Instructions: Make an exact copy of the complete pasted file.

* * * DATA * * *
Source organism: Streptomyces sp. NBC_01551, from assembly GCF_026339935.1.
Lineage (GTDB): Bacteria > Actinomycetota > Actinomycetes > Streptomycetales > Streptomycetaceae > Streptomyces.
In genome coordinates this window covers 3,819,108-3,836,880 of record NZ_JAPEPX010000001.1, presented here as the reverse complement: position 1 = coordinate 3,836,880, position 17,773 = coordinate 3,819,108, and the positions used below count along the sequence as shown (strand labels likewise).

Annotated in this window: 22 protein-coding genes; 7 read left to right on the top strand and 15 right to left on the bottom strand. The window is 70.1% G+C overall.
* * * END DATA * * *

Source organism: Streptomyces sp. NBC_01551, from assembly GCF_026339935.1.
Lineage (GTDB): Bacteria > Actinomycetota > Actinomycetes > Streptomycetales > Streptomycetaceae > Streptomyces.
In genome coordinates this window covers 3,819,108-3,836,880 of record NZ_JAPEPX010000001.1, presented here as the reverse complement: position 1 = coordinate 3,836,880, position 17,773 = coordinate 3,819,108, and the positions used below count along the sequence as shown (strand labels likewise).

Annotated in this window: 22 protein-coding genes; 7 read left to right on the top strand and 15 right to left on the bottom strand. The window is 70.1% G+C overall.